A New Collection of Short Fiction from Miramichi Writer Wayne Curtis
by James M. Fisher
Winter Road is the newest collection of Wayne Curtis’ fictional short stories and is a continuation of his 2017 collection, Homecoming: The Road Less Travelled. The classic Wayne Curtis is all here: reminiscences of glory days gone by, of a world that has changed, of growing older, though perhaps not all that much wiser.
I’m going to borrow a line from Physician/Poet/Critic/Essayist Shane Neilson who said of poet Alden Nowlan: “He will slay you. He will break your heart.” Those powerful statements duly apply to Wayne Curtis as a writer of prose. Time and again, I found myself getting very wrapped up in the time and place of each story and was even moved to tears at times.
Several of the stories in Winter Road are connected. Four of the thirteen concerns a couple, Mark and Pam, who move from Ontario to rural New Brunswick where Mark is from. Pam is initially enthusiastic about it all: “This is the most beautiful country I ever saw!” she exclaims. This is in the summer. They purchase the big Robertson house and it is Mark’s dream to renovate it little by little. He doesn’t want to modernize it too quickly so that it loses its character.
Mark is full of wistful nostalgia and love for his birthplace. So much so that he can live with, or overlook the discomforts of a long, harsh New Brunswick winter. Pam, however cannot: “This has to be the coldest goddamn house in Canada. Why didn’t you tell me the winters got so dangerously cold?” “Yes its cold, but I’ve seen colder,” Mark calmly tells her. Pam regrets leaving Ontario. In a later story, Mark is alone, living in an apartment in town, Pam and their young son Nathaniel have left, the old house has been sold. Mark could not make Pam understand his dream. Very sad, in a tragic and gut-wrenching way. Years later, Mark returns home and reflects:
Suddenly, I realize that the landscape from down home can never live up to the images left by its absence. Time and distance have distorted a picture that, through familiarity, may have kept its grandeur, Still, as I walk, I can feel the presence of my brothers Toots and Sacker, now long dead, and Nathaniel, who has changed his name and sex, and is somewhere on the road. I can remember the old dog I buried in the grove, how he ran in circles as we went, Nathaniel and I, for an evening of trout fishing in that lonely stream. But there is no trace of the young woman I married in Niagara. The years of counselling have eliminated her and our disagreements and the scars from trying to cling to them. And I think that is why there is no classicist view left in this picture. You have to have a dream world and dream people to live in it. Otherwise the whole cognition is overtaken with realness, the not-so-spirited gray world of routine, the calamities and death of real life. For me, fact is not the sweetest dream that labour knows.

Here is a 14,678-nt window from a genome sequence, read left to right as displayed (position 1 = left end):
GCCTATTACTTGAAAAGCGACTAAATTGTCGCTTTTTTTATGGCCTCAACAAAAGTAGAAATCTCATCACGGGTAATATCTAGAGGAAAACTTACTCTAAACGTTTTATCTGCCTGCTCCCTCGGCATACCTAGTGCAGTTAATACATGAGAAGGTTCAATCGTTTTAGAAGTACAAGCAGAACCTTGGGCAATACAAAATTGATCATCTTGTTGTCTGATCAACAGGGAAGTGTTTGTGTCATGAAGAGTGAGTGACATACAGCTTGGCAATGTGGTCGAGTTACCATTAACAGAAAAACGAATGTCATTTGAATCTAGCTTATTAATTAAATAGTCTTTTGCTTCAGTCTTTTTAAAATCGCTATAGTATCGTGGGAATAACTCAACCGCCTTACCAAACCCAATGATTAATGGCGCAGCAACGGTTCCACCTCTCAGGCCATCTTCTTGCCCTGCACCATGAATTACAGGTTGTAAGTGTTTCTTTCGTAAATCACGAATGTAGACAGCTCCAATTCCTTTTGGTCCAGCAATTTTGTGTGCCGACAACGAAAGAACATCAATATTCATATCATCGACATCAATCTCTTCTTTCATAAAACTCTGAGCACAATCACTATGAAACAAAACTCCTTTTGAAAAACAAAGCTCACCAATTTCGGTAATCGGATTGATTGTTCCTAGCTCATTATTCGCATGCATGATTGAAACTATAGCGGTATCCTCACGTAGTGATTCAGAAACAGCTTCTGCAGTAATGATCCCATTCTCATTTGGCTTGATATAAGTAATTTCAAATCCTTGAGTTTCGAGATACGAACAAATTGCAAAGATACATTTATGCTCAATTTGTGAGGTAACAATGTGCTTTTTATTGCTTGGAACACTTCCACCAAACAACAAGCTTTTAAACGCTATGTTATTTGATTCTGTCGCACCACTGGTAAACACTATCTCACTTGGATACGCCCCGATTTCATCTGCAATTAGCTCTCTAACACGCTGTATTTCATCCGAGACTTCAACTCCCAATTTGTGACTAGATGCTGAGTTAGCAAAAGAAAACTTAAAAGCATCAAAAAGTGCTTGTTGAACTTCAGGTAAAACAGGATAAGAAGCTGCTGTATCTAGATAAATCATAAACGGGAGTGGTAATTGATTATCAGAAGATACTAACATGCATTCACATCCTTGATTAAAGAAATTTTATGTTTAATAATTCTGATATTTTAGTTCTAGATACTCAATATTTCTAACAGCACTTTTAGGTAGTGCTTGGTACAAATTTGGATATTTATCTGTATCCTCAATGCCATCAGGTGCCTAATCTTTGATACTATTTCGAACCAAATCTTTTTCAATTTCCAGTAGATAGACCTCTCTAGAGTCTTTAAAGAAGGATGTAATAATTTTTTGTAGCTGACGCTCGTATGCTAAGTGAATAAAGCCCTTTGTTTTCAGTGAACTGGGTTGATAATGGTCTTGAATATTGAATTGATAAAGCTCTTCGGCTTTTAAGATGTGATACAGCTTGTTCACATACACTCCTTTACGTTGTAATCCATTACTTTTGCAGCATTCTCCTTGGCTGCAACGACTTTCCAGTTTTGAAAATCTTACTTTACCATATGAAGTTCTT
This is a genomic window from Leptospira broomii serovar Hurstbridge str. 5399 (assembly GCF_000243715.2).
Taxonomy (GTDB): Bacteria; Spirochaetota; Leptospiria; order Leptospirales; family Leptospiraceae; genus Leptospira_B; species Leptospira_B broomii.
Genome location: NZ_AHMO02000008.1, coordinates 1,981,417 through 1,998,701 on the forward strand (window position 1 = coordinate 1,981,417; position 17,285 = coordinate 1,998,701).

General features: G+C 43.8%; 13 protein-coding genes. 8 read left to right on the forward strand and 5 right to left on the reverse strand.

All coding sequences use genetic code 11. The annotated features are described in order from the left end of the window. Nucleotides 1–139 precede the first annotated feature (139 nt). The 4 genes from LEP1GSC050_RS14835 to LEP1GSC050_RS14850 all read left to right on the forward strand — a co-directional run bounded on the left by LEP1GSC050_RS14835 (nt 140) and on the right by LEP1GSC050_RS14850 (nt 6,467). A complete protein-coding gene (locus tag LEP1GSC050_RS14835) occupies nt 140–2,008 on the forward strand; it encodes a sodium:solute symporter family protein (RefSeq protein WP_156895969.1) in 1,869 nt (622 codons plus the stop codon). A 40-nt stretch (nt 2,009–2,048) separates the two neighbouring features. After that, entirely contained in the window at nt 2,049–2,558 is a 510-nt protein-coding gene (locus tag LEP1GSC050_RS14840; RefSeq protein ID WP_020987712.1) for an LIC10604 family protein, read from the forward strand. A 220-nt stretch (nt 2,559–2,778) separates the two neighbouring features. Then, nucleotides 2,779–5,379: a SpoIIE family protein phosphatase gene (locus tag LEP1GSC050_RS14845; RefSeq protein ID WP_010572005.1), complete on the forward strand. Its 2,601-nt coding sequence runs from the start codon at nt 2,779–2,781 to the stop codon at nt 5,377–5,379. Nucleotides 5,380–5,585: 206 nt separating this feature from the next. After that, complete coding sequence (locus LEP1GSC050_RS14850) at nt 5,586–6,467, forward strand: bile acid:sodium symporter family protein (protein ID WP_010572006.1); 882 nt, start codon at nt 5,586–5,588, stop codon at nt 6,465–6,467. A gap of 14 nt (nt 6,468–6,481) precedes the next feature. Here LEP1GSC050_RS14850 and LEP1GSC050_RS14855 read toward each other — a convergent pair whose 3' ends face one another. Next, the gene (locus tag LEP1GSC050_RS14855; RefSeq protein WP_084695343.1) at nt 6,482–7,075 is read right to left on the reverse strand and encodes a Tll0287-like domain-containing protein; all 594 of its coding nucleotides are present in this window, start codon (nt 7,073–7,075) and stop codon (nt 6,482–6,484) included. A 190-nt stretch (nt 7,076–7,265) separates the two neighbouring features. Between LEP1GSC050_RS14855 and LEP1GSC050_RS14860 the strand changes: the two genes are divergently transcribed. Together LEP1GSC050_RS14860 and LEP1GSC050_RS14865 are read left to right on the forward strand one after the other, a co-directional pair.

One cannot remain unmoved by the word-pictures conjured up by this passage: a dream broken and swept away, with no “dream people” left to inhabit his memories. There is simply no good left from what started out as a magical time for a young family. It is the fine details which Mr. Curtis inserts in the text, metaphors that, even if you haven’t lived in a rural setting, you understand. It is a great gift that Wayne Curtis has.
This is not to say that Winter Road is a collection of sad stories. Not at all, for there are many happy reminiscences of sleigh rides, warm wood stoves, good friends and family, music (of the homemade kind) and oh, those Saturday nights:
Cars, with their white-wall tires and yellow sponge dice that hung on rear-view mirrors, were parked, bumper to bumper, along the street as the country people came to the village to shop or to dance. From the entryway of the Public Dance Hall, I could hear the screech of the fiddle, the howls of country singers — “So, darlin’, save the last dance for me.” I could smell the cornmeal that had been sprinkled on the hardwood floor, the men’s Old Spice aftershave.
I so appreciate a writer like Wayne Curtis. He is undoubtedly a regional treasure and has been fully recognized by the province of New Brunswick. It is my sincere hope that Mr. Curtis has more good stories left to tell in these uncertain times. Perhaps these stories are not for everyone. They are written by a man who grew up in rural New Brunswick, left for a time, but always returned to the place his heart was.
About the reviewer: James M. Fisher is the owner and chief editor of The Miramichi Reader. Started in 2015, The Miramichi Reader strives to promote good Canadian books, poets and authors, as well as small-press publishers, coast to coast to coast. He works and resides in Miramichi with his wife and their furbabies.
The post was first featured in the 2020-2021 River Guide.
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